Visit Frank on his current “Ask Frank” blog tour: http://askfrankblogtour.weebly.com
The Kingdom of God is Within You by Leo Tolstoy, was written in 1894 and published in Germany, where liberal theology or “Higher Criticism” had already taken a foothold. Since Tolstoy used much of this book to lambaste the Russian government, I’m sure the Germans were all too happy to help the manuscript discover the light of day.
Tolstoy seems to very anti-institutional in his overall worldview. In this theological treatise, he rails against the Orthodox, the Catholics, the Protestants (specifically the Lutherans) and even the Salvation Army.
The main gist of his argument seems to be that religious institutions prey on the masses for their own financial gain and political power. He is rather heterodox in some of his theological views, such as denying the infallibility of the Old Testament, being skeptical of miracles, opposing the church creeds on their key points, declaring that modern science and the Bible are not compatible and even claiming that man is the son of God with the same essence of God himself, and this is what makes love for other human animals possible.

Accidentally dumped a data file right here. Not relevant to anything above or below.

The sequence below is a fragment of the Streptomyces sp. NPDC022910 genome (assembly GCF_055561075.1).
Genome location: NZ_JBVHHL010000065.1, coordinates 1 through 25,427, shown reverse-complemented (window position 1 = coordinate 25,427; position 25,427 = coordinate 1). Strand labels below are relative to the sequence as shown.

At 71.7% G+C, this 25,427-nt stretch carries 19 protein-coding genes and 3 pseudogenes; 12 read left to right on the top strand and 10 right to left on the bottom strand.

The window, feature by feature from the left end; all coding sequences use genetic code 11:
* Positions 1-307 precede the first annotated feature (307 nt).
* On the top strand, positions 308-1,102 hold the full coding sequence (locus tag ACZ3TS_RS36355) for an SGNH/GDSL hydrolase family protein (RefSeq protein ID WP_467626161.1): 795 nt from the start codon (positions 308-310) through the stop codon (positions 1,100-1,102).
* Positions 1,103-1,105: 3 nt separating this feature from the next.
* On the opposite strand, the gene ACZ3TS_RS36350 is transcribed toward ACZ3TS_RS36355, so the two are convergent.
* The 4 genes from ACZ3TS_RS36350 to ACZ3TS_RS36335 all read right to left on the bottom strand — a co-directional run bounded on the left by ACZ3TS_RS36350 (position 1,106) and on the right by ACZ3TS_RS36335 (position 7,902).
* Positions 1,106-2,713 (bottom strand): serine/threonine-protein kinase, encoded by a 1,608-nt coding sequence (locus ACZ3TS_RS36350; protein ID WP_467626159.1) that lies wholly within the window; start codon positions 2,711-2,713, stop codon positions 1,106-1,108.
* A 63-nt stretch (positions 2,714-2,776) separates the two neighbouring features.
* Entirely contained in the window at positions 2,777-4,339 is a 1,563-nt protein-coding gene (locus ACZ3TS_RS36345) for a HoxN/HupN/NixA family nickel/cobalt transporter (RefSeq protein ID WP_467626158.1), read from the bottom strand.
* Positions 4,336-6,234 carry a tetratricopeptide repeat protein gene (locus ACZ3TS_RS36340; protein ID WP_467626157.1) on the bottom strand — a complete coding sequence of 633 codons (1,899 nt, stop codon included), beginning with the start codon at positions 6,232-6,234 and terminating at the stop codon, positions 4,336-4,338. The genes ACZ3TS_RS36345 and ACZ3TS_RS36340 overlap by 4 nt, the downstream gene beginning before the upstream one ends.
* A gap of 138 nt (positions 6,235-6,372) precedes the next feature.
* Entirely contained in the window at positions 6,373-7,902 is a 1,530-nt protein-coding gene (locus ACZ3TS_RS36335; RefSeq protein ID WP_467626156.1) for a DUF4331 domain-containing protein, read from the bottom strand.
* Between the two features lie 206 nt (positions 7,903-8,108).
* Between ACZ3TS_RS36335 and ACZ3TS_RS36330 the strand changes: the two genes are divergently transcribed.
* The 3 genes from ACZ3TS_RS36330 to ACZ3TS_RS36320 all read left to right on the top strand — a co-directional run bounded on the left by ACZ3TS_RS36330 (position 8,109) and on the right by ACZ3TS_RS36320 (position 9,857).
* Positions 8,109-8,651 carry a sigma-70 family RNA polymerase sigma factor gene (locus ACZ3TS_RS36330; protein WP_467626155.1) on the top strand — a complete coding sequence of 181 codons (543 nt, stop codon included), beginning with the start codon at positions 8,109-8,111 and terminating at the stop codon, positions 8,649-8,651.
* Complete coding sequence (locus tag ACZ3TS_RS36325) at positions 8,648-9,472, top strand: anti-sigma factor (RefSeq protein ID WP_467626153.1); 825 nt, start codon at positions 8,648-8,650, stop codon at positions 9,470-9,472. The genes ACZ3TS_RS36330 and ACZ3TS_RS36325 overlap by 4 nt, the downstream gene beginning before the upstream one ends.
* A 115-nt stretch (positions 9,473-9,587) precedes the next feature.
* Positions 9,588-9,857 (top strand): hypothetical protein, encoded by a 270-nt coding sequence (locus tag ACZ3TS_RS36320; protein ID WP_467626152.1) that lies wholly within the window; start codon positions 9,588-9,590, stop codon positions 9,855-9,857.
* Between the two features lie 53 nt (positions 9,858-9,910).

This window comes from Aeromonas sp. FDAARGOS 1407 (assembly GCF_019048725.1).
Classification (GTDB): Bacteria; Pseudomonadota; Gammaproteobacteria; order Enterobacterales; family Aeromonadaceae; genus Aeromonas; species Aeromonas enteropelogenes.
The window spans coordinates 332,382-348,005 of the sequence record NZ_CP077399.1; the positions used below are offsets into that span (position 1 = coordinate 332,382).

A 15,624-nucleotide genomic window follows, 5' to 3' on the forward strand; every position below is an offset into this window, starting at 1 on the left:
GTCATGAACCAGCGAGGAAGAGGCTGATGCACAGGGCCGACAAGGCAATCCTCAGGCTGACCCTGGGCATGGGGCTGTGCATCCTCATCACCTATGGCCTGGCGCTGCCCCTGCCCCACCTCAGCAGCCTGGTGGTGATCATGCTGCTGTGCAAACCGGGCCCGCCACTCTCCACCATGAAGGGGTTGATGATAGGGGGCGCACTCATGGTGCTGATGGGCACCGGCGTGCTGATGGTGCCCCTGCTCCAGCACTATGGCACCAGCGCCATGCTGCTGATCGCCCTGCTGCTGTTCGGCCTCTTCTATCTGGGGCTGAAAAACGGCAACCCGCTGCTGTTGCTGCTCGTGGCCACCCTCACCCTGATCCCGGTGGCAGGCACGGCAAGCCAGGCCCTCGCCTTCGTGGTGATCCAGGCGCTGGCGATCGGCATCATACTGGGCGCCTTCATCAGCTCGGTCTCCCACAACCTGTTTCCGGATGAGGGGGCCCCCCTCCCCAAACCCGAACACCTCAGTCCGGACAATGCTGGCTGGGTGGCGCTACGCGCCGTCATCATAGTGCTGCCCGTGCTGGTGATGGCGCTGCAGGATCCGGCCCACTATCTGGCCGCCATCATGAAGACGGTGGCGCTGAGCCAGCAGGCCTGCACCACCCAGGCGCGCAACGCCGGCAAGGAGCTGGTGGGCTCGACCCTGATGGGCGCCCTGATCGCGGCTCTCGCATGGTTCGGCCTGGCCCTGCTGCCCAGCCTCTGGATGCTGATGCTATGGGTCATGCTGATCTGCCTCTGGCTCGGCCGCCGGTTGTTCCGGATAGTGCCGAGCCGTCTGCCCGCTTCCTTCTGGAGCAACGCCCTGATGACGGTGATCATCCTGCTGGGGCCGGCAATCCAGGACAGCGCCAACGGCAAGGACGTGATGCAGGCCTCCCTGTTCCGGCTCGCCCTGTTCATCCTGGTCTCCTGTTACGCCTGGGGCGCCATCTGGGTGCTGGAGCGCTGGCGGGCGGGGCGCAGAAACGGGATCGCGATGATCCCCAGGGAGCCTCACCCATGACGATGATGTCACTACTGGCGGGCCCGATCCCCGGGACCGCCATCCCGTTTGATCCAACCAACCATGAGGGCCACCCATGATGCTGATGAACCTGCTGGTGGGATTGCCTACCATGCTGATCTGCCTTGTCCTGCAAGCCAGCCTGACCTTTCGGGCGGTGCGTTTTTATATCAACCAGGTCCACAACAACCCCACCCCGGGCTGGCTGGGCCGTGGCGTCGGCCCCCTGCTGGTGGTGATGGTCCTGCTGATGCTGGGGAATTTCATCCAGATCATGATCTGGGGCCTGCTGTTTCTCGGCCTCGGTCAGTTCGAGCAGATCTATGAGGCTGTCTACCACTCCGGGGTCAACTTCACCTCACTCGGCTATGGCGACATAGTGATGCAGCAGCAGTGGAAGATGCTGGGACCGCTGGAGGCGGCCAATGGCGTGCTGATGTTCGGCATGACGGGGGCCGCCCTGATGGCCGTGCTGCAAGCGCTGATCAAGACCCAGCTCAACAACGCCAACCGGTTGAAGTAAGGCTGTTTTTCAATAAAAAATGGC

It is clear why this book has not become a household favorite of conservative Evangelicals. However, as with most people who are frustrated with religion as it is currently held, many of his rebukes of the church are well-founded.
Tolstoy’s view of Christianity is that it is the moral teachings of Jesus (found in the Sermon on the Mount) that have value to all humans. Rather than believing in the miraculous or the historical claims of the Bible, Tolstoy feels that Christianity has much to give to world in terms of loving neighbors, loving God and avoiding war and retaliation for wrongs.
Overall, if I didn’t know better, I would assume that I were reading Doug Paggit, Brian McLaren, Leonard Sweet, Rob Bell, Tony Jones, Donald Miller or some other Emergent Church author who is decrying Modernity and the Modern church. Perhaps Tolstoy was ahead of his time. Or perhaps it is true that there is nothing new under the sun.